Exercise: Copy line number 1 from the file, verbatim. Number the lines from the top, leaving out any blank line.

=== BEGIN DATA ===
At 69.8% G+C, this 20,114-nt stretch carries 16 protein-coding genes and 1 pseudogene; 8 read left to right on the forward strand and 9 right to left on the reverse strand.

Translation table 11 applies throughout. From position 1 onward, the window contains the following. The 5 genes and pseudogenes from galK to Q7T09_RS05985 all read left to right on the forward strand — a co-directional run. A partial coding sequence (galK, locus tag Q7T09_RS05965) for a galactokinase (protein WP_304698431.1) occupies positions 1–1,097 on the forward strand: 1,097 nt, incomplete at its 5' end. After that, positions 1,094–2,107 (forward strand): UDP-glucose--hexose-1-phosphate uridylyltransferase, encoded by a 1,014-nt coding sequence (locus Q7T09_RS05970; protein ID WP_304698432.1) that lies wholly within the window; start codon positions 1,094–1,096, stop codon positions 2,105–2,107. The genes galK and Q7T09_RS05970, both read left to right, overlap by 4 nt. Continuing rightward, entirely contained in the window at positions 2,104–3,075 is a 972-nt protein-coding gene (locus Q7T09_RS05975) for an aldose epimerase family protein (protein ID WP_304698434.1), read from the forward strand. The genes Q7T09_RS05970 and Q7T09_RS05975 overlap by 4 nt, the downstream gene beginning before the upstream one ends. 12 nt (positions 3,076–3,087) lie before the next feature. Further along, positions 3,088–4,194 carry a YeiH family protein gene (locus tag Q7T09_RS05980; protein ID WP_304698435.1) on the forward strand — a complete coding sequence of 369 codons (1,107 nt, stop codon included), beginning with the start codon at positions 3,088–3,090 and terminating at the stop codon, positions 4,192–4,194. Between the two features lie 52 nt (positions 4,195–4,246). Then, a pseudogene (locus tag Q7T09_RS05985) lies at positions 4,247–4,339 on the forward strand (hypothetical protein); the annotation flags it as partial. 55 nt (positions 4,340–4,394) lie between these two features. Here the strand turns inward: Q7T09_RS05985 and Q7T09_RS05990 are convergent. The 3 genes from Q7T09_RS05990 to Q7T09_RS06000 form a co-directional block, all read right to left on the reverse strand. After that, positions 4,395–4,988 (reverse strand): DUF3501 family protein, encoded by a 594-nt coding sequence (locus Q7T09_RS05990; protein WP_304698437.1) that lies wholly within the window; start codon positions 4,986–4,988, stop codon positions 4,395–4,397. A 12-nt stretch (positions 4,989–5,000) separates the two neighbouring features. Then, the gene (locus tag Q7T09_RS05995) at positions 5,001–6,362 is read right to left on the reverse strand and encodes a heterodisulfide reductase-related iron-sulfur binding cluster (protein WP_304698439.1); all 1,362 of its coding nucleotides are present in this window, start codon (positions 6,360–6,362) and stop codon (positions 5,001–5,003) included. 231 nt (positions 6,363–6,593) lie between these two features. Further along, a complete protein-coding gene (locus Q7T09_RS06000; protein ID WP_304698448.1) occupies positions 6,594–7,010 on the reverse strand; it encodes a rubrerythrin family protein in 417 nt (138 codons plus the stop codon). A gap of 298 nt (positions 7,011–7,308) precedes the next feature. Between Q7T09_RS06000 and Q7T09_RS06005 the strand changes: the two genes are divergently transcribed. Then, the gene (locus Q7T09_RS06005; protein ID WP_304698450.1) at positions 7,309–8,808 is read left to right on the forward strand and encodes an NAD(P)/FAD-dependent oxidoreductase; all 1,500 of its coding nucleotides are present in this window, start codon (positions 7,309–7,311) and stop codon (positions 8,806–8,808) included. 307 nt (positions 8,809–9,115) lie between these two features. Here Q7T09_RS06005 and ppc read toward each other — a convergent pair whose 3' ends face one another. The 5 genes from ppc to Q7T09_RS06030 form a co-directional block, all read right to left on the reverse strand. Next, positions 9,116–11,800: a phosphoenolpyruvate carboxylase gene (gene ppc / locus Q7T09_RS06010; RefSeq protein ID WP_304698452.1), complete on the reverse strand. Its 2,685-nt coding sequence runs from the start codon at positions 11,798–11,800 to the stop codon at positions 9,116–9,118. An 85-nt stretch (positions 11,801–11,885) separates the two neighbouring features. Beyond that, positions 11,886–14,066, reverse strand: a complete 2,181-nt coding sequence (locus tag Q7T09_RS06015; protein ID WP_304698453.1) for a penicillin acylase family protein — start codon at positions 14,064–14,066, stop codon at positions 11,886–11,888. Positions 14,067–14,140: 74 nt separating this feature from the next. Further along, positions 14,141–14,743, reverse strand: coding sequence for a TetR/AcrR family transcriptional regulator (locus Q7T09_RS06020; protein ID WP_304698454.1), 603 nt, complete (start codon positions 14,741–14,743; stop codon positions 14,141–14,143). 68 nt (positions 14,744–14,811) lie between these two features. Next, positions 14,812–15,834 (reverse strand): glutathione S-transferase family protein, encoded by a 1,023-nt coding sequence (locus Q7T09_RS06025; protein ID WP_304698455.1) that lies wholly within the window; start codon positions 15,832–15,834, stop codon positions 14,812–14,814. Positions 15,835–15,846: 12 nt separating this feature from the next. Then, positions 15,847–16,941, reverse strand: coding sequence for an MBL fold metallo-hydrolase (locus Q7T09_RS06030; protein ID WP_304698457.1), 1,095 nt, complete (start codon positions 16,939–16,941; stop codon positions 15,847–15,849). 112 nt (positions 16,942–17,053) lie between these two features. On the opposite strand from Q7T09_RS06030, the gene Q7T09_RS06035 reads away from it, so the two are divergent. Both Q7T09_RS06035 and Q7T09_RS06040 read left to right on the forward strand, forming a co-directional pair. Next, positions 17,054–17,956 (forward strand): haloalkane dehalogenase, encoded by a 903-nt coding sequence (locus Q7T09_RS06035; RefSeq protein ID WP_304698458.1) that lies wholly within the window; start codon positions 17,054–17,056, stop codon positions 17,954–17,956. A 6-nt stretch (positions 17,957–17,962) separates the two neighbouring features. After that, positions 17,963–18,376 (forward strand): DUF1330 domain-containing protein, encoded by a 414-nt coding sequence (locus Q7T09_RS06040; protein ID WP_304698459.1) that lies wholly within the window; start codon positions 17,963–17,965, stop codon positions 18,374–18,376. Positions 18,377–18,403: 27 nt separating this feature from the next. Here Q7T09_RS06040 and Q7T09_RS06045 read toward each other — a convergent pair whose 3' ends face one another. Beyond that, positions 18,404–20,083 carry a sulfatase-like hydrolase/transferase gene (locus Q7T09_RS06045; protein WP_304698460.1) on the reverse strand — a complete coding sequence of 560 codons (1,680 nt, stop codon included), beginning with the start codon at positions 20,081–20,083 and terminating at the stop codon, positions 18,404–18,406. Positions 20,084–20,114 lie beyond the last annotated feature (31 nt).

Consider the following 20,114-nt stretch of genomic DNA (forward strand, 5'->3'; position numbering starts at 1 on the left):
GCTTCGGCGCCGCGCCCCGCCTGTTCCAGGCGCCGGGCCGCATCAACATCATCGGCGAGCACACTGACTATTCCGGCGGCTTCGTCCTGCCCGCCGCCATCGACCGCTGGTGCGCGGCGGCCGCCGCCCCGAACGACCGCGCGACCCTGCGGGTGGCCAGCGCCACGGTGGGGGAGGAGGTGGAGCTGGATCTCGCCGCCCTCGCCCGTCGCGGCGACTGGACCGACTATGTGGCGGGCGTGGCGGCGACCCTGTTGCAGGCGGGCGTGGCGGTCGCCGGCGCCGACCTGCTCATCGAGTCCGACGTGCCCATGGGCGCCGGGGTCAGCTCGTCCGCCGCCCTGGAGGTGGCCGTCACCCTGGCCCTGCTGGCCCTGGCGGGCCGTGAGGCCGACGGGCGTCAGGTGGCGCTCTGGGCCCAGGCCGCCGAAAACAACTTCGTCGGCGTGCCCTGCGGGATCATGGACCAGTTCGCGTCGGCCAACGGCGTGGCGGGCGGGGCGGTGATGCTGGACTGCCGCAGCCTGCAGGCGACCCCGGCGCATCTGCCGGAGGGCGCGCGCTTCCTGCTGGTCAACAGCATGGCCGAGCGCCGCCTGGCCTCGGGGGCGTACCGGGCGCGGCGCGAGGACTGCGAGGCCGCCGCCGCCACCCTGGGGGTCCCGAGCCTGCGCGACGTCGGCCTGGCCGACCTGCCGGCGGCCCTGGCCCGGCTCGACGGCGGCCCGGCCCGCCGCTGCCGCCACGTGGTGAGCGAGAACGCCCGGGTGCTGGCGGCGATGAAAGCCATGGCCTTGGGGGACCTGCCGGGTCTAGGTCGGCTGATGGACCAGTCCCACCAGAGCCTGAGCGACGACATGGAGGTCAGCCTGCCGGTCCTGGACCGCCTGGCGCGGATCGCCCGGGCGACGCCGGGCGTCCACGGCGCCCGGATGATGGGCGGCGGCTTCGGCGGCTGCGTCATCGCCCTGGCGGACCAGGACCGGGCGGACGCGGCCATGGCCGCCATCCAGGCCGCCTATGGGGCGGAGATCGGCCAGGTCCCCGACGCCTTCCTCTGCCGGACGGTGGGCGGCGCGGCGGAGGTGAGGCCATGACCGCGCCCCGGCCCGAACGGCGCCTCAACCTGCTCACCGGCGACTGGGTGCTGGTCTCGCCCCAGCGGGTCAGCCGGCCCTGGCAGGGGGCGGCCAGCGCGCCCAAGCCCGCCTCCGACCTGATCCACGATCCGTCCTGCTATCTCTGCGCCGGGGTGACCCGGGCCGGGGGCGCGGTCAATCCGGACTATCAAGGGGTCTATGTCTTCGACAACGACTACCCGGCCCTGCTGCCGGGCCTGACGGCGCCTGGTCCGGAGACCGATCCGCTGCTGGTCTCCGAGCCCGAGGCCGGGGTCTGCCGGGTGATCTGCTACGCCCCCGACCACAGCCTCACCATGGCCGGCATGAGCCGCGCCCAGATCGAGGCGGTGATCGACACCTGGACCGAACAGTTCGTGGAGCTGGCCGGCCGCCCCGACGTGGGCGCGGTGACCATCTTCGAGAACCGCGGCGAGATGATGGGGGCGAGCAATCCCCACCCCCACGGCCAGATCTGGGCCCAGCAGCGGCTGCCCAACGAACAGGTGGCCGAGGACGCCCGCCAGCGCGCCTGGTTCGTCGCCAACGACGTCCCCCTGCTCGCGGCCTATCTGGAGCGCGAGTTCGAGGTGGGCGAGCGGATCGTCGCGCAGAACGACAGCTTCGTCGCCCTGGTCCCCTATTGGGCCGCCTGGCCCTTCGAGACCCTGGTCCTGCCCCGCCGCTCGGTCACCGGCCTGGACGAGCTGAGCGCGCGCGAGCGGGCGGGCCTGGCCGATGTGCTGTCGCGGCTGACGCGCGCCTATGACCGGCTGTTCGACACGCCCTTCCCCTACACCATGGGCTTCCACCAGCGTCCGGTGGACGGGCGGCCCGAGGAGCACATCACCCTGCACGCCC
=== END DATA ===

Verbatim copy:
At 69.8% G+C, this 20,114-nt stretch carries 16 protein-coding genes and 1 pseudogene; 8 read left to right on the forward strand and 9 right to left on the reverse strand.